In these cases, drivers can use account sharing to bypass these ID checks and protections. First, someone goes through the verification process legitimately. Then, they loan out their account and app access to one or more other people who otherwise wouldn’t have been able to take orders and work under the app’s infrastructure. Because this type of account sharing essentially robs the platform of much of its driver oversight, it can represent a significant hole in security.
For example, in this case from Los Angeles, a driver different from the one pictured in the Uber Eats driver profile delivered a woman’s food before robbing her apartment complex’s mailboxes of packages.
In addition to the safety risks of such situations, there’s also a significant reputational risk to the food delivery app, as most customers will hold them responsible for the actions of drivers, even ones that are unauthorized.
How multi-factor authentication can prevent shared accounts
Fortunately, there are tools that delivery apps can use to prevent unauthorized account sharing. Multi-factor authentication can help prevent account sharing by doing precisely what it’s designed for: preventing unauthorized access to a driver account by someone other than the account owner. There are a few different authentication factors that can be used in combination to prevent shared driver accounts, including SMS codes, device intelligence, knowledge-based authentication, and real-time location data.
Location and device intelligence are among the strongest factors because they’re harder to spoof or circumnavigate, especially when used together. The vulnerability of factors like OTP codes via SMS and email to social engineering, phishing, or intentional sharing may explain why apps that already employ MFA are still seeing problems with account sharing.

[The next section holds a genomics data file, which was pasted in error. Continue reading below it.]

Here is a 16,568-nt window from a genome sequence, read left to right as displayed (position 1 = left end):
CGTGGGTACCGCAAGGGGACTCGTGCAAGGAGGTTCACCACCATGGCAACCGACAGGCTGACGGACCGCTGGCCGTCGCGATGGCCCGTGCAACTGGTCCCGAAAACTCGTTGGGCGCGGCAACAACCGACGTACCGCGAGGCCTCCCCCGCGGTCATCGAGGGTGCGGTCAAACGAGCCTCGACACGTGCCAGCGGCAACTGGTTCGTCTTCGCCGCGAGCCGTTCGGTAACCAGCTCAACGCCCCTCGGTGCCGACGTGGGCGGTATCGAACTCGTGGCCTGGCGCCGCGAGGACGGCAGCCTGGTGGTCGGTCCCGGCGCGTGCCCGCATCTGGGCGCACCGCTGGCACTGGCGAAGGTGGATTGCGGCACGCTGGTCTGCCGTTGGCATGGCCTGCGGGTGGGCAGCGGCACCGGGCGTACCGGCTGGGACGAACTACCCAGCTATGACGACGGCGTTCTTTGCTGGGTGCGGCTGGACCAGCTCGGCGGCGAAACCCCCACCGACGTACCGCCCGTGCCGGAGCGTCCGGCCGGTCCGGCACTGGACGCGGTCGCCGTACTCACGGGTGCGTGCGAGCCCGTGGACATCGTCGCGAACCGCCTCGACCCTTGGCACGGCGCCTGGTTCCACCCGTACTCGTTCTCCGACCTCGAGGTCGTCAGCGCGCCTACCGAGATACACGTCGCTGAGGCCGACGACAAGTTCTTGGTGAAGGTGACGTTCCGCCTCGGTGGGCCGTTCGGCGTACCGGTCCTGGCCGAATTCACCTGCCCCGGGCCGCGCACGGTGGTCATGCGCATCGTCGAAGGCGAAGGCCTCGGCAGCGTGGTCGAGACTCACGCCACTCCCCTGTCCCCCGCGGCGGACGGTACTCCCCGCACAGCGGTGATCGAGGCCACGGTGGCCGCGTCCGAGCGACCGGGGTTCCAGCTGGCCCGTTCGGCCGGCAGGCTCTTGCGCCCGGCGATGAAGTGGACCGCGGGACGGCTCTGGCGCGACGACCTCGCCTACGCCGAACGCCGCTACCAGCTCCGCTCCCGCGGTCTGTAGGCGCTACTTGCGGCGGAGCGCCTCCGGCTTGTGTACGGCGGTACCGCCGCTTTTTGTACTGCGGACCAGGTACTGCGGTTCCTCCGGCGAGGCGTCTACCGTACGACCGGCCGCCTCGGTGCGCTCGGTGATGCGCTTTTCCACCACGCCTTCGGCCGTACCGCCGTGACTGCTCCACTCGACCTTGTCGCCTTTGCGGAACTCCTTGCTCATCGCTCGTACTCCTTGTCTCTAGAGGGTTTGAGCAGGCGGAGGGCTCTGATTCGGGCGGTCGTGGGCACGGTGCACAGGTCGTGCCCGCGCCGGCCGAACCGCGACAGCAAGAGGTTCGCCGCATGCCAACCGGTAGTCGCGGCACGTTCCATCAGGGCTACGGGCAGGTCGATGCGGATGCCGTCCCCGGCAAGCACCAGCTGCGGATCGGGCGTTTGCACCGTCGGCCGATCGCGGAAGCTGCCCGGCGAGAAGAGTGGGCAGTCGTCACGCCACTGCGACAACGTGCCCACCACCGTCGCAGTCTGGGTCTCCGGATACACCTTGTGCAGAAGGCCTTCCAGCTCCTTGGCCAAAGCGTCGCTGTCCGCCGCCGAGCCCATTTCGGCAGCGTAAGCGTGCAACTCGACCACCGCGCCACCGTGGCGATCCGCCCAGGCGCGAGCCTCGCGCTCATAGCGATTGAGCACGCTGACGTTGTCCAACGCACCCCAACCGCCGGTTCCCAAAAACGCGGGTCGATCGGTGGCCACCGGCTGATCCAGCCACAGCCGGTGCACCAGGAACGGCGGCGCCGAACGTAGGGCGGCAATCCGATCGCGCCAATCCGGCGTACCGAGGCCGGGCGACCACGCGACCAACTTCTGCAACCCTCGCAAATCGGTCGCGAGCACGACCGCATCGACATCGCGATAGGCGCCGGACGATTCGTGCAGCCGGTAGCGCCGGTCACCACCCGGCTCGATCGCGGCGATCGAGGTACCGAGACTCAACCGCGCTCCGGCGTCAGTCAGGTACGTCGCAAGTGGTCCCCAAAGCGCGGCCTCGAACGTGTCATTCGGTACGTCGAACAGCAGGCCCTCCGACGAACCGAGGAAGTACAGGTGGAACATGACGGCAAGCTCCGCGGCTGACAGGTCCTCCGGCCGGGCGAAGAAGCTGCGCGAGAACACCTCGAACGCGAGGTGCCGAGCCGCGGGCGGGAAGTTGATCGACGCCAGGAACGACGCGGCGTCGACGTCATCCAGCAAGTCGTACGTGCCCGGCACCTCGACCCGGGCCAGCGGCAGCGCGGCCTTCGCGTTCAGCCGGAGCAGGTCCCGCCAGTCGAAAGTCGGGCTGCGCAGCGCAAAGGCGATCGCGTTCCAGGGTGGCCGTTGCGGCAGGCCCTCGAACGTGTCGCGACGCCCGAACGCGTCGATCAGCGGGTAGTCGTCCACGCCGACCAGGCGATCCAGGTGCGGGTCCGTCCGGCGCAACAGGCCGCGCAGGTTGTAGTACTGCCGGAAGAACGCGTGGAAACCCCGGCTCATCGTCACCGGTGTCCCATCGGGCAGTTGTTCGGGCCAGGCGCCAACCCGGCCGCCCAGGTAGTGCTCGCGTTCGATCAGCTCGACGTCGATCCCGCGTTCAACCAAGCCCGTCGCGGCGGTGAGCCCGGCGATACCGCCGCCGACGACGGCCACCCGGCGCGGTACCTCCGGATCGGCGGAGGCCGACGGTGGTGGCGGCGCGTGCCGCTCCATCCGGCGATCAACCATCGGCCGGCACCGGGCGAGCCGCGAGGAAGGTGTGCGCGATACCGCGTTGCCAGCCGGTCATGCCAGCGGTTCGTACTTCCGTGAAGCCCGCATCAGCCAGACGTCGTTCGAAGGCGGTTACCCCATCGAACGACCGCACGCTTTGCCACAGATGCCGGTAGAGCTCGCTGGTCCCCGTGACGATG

On the contrary, factors like device intelligence and location behavior are much more difficult to share or replicate across different user devices, meaning that an unauthorized person trying to share a driver account won’t be able to authenticate, even if the owner of that driver account shares other necessary credentials like usernames and passwords.
Location behavior works by using a combination of signals like cellular networks, GPS, WiFi, and other device signals to identify an individual’s precise location as well as their “trusted” locations, typically meaning work or home. The way a person moves through the real world with a device is extremely individual, meaning this behavior data can be used to make a location “fingerprint” for identifying that individual.
As an added measure, device intelligence takes note of things like screen resolution, operating system version, apps, and other identifiers to create a unique image of a device. Even if the device is reset, location behavior can still identify it, making these two technologies incredibly resilient as a combination approach.
When consumers schedule a food or grocery delivery, they expect that the driver they see on their phone will be the person who shows up at their doorstep. When they aren’t, this undermines the app’s reputation and the customer’s trust in that platform.
Implementing multi-factor authentication, particularly tamper-resilient factors like location and device intelligence, helps safeguard driver accounts and restore the platform’s Trust & Safety capabilities.
To learn about how Incognia’s location technology helped one food delivery platform reduce fake account creation by 51% from one month to the next, find the case study here.